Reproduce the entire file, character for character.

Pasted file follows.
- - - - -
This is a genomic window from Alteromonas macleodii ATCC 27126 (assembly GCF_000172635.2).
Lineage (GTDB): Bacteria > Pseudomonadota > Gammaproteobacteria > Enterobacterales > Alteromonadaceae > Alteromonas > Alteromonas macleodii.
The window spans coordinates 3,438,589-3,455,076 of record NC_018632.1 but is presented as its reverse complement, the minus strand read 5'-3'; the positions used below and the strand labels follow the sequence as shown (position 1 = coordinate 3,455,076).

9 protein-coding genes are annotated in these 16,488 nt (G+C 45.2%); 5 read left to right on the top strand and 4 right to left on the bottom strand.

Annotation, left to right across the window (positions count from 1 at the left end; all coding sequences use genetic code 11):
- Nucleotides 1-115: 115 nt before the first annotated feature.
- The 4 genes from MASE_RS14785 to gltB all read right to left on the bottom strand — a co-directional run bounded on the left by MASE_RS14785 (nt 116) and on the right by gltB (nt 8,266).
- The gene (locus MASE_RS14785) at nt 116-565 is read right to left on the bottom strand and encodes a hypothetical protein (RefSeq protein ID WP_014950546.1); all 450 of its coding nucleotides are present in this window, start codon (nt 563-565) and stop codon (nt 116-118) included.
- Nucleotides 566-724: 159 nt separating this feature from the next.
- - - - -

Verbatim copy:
This is a genomic window from Alteromonas macleodii ATCC 27126 (assembly GCF_000172635.2).
Lineage (GTDB): Bacteria > Pseudomonadota > Gammaproteobacteria > Enterobacterales > Alteromonadaceae > Alteromonas > Alteromonas macleodii.
The window spans coordinates 3,438,589-3,455,076 of record NC_018632.1 but is presented as its reverse complement, the minus strand read 5'-3'; the positions used below and the strand labels follow the sequence as shown (position 1 = coordinate 3,455,076).

9 protein-coding genes are annotated in these 16,488 nt (G+C 45.2%); 5 read left to right on the top strand and 4 right to left on the bottom strand.

Annotation, left to right across the window (positions count from 1 at the left end; all coding sequences use genetic code 11):
- Nucleotides 1-115: 115 nt before the first annotated feature.
- The 4 genes from MASE_RS14785 to gltB all read right to left on the bottom strand — a co-directional run bounded on the left by MASE_RS14785 (nt 116) and on the right by gltB (nt 8,266).
- The gene (locus MASE_RS14785) at nt 116-565 is read right to left on the bottom strand and encodes a hypothetical protein (RefSeq protein ID WP_014950546.1); all 450 of its coding nucleotides are present in this window, start codon (nt 563-565) and stop codon (nt 116-118) included.
- Nucleotides 566-724: 159 nt separating this feature from the next.